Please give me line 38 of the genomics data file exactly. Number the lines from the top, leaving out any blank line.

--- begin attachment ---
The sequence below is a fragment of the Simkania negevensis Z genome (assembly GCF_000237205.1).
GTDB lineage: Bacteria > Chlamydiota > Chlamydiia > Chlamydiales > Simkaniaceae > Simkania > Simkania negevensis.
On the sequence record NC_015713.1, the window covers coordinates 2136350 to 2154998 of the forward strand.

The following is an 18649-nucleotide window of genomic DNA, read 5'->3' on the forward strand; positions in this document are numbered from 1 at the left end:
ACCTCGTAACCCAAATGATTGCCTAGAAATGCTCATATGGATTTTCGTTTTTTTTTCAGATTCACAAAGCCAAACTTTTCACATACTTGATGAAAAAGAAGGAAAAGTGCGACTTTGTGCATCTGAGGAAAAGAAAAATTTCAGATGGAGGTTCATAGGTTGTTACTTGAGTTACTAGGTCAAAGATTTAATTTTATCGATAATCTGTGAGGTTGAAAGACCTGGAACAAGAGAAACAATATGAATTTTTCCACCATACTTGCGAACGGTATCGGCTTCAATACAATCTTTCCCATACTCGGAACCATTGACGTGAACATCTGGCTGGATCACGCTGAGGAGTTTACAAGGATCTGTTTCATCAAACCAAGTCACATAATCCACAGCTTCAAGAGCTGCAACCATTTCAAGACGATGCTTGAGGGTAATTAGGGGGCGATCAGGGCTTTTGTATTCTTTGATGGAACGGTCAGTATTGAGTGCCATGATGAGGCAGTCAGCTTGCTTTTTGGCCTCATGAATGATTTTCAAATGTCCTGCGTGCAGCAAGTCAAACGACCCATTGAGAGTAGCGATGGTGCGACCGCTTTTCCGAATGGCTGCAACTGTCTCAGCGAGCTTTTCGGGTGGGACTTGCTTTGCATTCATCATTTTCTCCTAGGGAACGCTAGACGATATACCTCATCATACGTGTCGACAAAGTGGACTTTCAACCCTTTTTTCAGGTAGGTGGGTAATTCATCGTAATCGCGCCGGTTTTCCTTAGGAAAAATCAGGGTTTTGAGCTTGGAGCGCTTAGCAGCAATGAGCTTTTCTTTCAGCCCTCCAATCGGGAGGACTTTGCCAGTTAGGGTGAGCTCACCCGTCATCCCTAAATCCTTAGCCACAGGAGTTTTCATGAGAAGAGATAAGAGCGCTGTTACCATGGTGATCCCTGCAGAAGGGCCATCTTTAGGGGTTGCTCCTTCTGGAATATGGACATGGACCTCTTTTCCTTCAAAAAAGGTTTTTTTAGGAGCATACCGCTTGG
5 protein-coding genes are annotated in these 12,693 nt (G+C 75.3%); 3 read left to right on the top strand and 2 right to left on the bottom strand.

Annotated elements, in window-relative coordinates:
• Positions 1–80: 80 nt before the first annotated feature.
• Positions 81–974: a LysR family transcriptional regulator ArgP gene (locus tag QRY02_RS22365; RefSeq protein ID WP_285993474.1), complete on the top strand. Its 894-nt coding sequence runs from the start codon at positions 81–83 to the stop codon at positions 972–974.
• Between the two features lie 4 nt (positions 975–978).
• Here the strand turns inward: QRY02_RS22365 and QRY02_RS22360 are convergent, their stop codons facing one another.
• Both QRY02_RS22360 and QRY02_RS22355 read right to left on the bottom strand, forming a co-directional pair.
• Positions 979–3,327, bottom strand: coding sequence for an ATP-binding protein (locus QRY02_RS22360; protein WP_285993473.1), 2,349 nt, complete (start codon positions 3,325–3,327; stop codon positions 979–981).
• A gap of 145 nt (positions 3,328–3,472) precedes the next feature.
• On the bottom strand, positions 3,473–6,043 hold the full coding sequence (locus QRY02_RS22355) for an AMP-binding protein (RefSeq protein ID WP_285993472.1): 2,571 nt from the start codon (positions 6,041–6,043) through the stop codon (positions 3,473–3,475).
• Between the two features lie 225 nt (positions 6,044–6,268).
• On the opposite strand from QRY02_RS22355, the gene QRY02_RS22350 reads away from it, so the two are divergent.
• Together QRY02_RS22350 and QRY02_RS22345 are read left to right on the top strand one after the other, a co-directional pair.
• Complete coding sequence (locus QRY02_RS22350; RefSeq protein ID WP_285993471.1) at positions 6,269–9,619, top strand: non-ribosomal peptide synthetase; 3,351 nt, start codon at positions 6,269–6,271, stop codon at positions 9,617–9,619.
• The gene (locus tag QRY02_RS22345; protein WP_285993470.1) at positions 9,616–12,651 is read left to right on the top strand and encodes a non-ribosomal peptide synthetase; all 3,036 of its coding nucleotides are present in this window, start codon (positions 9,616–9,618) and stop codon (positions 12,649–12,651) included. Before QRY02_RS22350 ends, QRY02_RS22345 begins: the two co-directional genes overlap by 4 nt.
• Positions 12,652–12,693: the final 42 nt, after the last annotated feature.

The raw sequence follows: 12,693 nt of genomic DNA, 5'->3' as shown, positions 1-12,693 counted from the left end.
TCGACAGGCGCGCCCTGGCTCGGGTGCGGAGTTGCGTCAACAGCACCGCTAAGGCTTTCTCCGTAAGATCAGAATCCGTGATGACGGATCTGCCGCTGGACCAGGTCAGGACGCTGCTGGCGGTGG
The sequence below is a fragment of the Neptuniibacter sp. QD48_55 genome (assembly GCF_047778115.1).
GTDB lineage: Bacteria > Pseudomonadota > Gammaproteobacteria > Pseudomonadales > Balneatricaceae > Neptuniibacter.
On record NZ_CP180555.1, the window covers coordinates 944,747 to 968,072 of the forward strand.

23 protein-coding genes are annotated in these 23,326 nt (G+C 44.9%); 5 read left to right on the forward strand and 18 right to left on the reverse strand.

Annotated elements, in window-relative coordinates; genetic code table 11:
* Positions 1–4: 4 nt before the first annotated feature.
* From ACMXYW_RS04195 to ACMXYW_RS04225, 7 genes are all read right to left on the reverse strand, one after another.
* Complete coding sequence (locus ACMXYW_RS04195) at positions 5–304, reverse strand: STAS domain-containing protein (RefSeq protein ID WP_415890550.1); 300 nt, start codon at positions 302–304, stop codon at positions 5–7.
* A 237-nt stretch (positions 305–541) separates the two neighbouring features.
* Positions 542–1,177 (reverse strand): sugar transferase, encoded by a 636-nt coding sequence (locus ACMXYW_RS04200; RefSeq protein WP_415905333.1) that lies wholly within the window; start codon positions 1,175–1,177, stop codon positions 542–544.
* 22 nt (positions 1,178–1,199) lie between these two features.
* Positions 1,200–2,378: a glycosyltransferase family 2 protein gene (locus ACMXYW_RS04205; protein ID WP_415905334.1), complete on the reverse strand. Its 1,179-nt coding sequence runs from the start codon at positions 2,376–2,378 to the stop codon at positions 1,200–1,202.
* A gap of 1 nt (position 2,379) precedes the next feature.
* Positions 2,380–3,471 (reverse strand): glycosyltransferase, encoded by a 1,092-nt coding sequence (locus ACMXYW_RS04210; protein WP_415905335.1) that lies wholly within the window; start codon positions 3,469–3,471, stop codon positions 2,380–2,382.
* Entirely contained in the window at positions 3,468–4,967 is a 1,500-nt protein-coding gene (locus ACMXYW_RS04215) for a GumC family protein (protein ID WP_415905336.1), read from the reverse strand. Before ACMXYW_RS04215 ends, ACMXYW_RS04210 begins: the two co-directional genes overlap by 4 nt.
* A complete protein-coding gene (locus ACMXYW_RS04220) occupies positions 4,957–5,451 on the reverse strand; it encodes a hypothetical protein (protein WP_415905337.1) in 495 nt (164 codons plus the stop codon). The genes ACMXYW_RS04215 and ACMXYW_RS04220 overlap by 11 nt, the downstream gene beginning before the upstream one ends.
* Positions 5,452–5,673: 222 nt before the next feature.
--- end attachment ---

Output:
* Entirely contained in the window at positions 3,468–4,967 is a 1,500-nt protein-coding gene (locus ACMXYW_RS04215) for a GumC family protein (protein ID WP_415905336.1), read from the reverse strand. Before ACMXYW_RS04215 ends, ACMXYW_RS04210 begins: the two co-directional genes overlap by 4 nt.